At Assertible we use several different API and web service monitoring tools to receive downtime notifications. We do this to for several reasons:
- To dogfood our own product (Assertible is an API monitoring tool)
- Compare response times which helps us improve alerts in Assertible
- Analyze and compare error messages (we love helpful error messages)
One of our favorite tools is Pingdom, both for it's simplicity and power. However, Pingdom's default notifications don't provide enough data to determine any useful information about the problem.
Recently, there was a brief outage in one of the APIs we monitor with both Assertible and Pingdom, SimplyRETS. Our whole development team was away from the keyboard when this problem occurred which sparked a conversation regarding just how important effective alerts and notifications are in an API monitoring tool.
When this downtime occurred, our Pingdom and Assertible alerts came in at roughly the same time. Yet, our Pingdom alerts were lacking a few critical pieces of information about the fault that Assertible provides by default. This information is vital to identifying and quickly hypothesising about the severity level of a fault at a glance.
The web service that experienced downtime is hosted on Amazon AWS. This particular service is critical for users who rely on the availability of this service for their services.
As mentioned before, we dogfood our own product extensively and SimplyRETS is one of several real world web services we monitor with both Pingdom and Assertible. Both monitoring services are checking the API frequently and have alerts set when failures happen.
At about 1:22 PM, we received an alert from Pingdom that the service was down.
The alert didn't tell us much; only that the system is DOWN. Using the default Pingdom configuration, this is all the information we have to start hypothesising about potential problems.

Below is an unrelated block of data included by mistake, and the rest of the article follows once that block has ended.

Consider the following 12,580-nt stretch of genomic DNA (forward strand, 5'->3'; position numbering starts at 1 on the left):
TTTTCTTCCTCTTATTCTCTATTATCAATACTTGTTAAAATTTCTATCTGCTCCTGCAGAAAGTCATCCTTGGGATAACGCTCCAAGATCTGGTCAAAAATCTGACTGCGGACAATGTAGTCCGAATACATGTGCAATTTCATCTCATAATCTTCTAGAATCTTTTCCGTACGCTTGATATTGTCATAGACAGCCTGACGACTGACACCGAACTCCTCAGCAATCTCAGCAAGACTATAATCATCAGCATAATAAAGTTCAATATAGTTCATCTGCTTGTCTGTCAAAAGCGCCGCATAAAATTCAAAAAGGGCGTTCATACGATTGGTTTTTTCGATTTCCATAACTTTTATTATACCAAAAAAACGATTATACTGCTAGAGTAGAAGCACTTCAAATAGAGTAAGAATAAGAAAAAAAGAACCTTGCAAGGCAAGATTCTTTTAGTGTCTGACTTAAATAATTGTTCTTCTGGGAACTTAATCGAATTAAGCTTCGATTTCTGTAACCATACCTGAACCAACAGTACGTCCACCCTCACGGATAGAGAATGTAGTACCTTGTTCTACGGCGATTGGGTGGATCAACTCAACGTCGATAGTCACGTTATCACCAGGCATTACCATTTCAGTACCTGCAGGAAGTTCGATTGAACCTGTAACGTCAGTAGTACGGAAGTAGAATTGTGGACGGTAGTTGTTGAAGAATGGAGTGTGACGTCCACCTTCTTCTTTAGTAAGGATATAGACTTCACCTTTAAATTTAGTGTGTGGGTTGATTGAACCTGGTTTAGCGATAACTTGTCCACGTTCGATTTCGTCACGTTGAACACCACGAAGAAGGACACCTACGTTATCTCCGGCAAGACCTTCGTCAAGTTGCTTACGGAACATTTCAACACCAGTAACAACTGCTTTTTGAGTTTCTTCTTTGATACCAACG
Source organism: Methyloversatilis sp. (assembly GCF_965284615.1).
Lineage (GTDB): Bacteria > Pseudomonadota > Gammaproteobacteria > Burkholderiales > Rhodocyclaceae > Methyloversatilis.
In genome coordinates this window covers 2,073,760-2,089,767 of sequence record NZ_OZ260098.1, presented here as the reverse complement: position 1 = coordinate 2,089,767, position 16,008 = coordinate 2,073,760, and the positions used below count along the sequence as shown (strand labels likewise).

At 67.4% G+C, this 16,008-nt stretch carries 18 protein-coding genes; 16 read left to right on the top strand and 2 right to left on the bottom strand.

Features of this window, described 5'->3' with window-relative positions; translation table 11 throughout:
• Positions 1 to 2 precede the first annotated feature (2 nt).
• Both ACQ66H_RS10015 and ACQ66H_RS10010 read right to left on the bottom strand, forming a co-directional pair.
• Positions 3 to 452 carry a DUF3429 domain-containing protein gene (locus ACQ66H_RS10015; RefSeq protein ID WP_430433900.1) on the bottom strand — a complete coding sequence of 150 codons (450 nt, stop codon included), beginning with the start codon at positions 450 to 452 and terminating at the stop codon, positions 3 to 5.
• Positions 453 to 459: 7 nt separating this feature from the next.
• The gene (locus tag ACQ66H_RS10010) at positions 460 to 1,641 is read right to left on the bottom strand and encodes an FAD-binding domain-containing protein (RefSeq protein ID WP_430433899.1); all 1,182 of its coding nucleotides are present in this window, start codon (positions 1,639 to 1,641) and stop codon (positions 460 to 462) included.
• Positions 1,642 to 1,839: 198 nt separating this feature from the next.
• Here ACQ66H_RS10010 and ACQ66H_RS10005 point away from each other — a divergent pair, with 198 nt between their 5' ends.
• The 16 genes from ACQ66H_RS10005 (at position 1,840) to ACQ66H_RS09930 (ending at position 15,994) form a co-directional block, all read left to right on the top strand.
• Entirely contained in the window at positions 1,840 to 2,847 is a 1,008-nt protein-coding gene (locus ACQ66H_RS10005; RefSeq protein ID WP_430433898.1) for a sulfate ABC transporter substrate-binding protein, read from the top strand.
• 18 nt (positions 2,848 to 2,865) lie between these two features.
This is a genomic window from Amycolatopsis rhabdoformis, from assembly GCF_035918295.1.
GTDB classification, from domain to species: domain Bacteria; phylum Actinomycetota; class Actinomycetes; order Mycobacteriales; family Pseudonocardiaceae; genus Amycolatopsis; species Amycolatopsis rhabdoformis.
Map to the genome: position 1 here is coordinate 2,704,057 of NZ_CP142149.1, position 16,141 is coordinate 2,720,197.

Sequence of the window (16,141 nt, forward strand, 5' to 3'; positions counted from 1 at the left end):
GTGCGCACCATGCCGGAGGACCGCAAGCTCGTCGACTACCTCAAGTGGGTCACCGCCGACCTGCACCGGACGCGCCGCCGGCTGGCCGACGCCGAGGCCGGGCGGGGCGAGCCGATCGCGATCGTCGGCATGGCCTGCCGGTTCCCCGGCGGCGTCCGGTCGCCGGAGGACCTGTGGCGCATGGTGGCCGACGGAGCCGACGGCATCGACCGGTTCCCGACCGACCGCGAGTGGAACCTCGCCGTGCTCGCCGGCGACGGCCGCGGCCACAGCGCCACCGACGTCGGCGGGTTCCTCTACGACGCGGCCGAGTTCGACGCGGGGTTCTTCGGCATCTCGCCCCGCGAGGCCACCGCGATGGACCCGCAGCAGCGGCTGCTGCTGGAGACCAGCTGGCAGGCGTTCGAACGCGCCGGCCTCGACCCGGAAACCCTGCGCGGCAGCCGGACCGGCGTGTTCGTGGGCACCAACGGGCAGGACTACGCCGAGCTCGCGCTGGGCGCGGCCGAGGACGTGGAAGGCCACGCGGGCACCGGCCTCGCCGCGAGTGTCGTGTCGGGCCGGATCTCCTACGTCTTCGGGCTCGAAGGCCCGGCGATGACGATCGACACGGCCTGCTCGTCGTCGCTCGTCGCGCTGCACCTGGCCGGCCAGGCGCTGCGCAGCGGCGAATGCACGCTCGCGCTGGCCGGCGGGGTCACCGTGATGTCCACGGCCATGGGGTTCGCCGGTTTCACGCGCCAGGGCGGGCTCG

SimplyRETS uses a continuous delivery pipeline that deploys the
app every time a branch is merged to
master. When we first received
the Pingdom notification, we did notice that the service had just
finished a recent deployment.
While our team began discussing the issue, the second notification from Assertible hit our emails within a minute of the Pingdom alert.
The Assertible notification immediately gave us more information about
the failure. I was aware there was likely a transient problem with the
deployment to AWS. The Assertible notification indicated there was
503 status code on a simple
200 OK test.
Unfortunately, we have experienced random
503 status codes on
deployments before. This error occurs rarely enough that we haven't
investigated it deeply, but often enough that we can identify the
problem just by knowing the failing status code. Fortunately, the
error immediately corrects itself with no noticable downtime.
When I was able to open up the AWS console and look at what was going on, I noticed a Degraded instance. Because I was able to load the service up in a browser manually, I immediately correlated that the problem was the deployment, confirming my earlier hypothesis based simply on the Assertible notification.
I monitored the logs for some time and everything seemed fine. It took 6 minutes for the Pingdom notification to correct it's status (back to UP).
The moral of the story is that key peices of data from the HTTP request can be vital to responding to web service faults. Pingdom is a great service and is very useful. However, their default notifications could stand to be improved when it comes to HTTP related errors.
Assertible solves this problem with more detailed alert messages (we take special care in crafting our error messages so that they are as relevant and quite as possible).
In general, Assertible is better suited for data integrity checks across a wider array of endpoints. Furthermore, using Assertible's Slack or Zapier integrations makes it possible to send notifications to SMS or anywhere else so that teams can respond quickly with and have access to important data points immediately.
:: Cody Reichert
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